By Peter McPhee
This quantity presents an authoritative synthesis of modern paintings at the social heritage of France and is now completely revised and up to date to hide the 'long 19th century' from 1789-1914. Peter McPhee deals either a readable narrative and a particular, coherent argument approximately this century. McPhee explores subject matters resembling peasant interplay with the surroundings, the altering event of labor and rest, the character of crime and protest, altering demographic styles and relatives constitution, the non secular practices of employees and peasants, and the ideology and inner repercussions of colonisation.
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Additional resources for A Social History of France, 1789-1914
By removing obstacles to economic freedom – guilds and controls on the grain trade – and by encouraging agricultural ‘improvement’ and enclosures, the economic wealth would be created which would underpin the ‘progress’ of civil liberties. 37 In these terms the Enlightenment does appear as a class-based ideology. But what was the social incidence of its readership? It is in this area, of the social history of the Enlightenment, that historians have moved closest to assessing the cultural changes of the 1770s and 1780s.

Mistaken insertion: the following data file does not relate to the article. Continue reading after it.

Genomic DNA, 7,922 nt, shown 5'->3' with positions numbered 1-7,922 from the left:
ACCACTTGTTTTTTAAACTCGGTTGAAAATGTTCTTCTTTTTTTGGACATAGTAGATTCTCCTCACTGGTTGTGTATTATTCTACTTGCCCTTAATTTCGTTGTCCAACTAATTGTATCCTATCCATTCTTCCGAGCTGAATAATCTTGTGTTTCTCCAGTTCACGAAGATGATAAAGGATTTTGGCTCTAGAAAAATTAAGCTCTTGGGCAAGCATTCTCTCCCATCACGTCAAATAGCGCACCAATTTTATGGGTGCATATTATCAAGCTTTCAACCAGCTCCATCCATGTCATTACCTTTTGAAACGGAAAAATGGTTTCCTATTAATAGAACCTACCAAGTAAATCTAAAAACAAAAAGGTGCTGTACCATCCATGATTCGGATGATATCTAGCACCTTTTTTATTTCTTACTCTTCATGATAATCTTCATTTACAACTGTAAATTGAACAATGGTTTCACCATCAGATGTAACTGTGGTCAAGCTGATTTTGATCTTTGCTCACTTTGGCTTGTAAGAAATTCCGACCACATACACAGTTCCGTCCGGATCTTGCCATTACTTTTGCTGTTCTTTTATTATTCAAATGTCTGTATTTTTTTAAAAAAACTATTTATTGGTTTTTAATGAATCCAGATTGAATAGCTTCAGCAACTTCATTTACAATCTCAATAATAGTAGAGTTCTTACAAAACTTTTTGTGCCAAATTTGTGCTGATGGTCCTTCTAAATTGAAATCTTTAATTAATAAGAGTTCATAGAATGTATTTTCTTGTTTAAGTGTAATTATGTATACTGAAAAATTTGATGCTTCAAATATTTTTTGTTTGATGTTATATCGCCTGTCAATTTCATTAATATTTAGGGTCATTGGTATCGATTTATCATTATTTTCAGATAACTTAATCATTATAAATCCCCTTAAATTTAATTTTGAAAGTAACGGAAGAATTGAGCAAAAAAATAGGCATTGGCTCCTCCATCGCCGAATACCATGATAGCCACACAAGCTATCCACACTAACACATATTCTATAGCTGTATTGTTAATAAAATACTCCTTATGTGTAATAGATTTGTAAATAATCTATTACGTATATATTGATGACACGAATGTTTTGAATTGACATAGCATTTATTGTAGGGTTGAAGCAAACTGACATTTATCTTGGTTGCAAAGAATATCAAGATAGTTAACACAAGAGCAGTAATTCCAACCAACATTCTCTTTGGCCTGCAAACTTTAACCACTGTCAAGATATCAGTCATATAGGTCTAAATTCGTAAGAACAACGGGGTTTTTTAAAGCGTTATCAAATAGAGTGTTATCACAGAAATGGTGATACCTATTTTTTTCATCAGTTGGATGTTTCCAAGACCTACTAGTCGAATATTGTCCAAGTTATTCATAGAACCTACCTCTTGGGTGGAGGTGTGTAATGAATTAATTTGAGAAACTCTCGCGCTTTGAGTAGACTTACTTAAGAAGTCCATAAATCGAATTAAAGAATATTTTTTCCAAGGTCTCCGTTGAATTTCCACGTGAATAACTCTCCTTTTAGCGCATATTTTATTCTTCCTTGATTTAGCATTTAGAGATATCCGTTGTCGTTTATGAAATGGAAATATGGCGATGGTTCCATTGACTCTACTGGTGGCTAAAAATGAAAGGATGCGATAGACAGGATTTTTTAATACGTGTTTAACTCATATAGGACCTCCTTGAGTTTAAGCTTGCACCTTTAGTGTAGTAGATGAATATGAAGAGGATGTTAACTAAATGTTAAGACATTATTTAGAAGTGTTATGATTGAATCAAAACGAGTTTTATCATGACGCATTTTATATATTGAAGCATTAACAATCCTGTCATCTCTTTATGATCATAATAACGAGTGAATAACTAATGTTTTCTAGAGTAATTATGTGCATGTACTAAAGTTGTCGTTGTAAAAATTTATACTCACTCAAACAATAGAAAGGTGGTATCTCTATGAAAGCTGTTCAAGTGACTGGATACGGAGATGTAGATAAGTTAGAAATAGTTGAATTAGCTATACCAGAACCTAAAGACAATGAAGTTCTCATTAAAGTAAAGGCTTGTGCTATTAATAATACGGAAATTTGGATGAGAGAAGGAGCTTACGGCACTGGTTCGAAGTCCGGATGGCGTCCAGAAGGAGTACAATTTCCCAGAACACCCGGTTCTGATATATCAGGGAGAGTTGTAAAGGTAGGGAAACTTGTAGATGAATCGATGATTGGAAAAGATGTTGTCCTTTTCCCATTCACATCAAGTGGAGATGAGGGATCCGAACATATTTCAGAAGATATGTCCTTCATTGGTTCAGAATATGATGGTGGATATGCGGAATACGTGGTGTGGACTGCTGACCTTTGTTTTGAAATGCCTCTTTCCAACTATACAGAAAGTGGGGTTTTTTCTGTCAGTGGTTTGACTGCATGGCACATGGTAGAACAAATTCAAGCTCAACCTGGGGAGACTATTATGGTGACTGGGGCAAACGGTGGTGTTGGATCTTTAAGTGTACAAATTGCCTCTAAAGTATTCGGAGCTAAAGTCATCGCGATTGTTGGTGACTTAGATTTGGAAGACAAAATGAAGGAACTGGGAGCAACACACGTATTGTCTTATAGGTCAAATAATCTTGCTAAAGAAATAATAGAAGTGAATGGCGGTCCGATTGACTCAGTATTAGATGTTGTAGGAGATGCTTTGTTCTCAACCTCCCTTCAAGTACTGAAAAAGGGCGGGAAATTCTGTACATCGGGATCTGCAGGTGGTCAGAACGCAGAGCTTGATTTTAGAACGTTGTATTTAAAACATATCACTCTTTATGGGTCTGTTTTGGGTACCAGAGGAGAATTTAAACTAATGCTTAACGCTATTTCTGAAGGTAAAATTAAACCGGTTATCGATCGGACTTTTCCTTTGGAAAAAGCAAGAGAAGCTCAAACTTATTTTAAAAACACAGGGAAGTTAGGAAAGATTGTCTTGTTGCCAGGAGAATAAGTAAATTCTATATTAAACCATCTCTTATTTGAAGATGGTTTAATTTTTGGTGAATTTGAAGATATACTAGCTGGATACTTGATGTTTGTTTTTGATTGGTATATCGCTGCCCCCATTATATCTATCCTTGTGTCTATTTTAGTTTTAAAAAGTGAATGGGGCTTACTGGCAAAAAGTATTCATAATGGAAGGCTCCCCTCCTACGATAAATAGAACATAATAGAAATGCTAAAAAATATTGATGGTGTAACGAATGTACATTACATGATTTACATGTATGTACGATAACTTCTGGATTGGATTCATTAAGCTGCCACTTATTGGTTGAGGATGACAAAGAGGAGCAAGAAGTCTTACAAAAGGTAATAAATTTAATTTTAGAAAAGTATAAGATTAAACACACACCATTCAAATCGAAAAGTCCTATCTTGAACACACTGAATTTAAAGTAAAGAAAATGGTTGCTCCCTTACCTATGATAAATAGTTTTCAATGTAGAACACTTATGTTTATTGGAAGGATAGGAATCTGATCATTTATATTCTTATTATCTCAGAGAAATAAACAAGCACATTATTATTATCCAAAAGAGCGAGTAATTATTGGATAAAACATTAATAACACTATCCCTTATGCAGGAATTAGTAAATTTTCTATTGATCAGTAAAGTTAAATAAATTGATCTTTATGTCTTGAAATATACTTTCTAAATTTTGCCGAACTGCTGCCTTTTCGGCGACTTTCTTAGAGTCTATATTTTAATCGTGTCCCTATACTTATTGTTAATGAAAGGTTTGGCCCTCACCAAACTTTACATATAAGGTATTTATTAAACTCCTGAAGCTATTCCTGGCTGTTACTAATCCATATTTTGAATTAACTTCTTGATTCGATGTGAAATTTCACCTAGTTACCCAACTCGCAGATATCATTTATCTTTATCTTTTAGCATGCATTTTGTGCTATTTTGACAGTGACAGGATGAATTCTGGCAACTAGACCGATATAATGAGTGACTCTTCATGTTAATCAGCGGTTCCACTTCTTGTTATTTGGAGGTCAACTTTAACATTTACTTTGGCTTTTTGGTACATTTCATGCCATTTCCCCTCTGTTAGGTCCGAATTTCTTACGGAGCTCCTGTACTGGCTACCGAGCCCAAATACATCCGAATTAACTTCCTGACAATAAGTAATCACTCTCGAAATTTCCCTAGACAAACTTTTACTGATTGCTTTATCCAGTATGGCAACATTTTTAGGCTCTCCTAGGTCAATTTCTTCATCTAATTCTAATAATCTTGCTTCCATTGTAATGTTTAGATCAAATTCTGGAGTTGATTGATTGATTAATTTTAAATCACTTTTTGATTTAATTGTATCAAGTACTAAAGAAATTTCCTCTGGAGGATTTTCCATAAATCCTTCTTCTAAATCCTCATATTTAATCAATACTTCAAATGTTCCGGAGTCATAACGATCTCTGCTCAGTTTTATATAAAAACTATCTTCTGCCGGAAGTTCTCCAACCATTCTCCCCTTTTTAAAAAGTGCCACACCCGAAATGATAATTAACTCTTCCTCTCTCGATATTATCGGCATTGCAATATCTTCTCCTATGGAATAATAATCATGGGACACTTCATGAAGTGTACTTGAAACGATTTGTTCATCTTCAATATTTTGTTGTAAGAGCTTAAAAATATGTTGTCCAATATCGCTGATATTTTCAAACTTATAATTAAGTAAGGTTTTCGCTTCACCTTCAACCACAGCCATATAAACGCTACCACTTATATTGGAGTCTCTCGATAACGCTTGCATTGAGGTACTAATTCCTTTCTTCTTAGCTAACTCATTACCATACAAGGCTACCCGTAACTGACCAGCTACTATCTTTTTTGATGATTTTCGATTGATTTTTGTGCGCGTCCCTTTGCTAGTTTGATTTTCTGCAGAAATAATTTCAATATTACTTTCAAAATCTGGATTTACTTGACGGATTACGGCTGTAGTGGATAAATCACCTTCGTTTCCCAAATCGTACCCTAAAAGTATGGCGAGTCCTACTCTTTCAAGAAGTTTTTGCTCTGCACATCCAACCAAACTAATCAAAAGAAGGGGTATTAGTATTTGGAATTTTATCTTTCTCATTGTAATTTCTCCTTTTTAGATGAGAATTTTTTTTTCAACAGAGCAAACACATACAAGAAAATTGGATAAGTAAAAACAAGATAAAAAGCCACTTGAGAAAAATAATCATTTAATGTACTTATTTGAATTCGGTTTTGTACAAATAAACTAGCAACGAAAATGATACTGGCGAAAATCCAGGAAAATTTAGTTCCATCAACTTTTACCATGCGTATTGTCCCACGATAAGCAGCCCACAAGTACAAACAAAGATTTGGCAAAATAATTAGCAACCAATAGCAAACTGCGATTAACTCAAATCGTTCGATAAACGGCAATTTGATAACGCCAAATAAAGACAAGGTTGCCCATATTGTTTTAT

While an English bicameral system was repudiated because of deep mistrust of the nobility, Louis was left with a suspensive veto (though not on finance or the constitution) and extensive executive powers. The ambiguity of the Declaration of the Rights of Man was resolved by excluding women and ‘passive’ male citizens, those – perhaps 40 per cent of adult men – paying less than three days’ labour in taxes, and by imposing sharp property qualifications on those eligible to be electors and deputies.
However, their veracity as statements of popular attitudes is often restricted: not only did the number of those participating in their drafting vary widely, in many cases model cahiers were circulated through the countryside from towns, even if frequently added to or adapted at a local level. In any case, people were being consulted about reform proposals, not about whether they wanted a revolution. In rural communities, the economically dependent were also acutely aware of the potential costs of being outspoken about noble privilege: in the impoverished little village of Erceville, north of Orléans, the third-estate meeting was presided over by the local judge employed by the seigneur, a prominent member of the parlement of Paris whose holdings covered most of the parish (not surprisingly, his tenants stayed away from the meeting).
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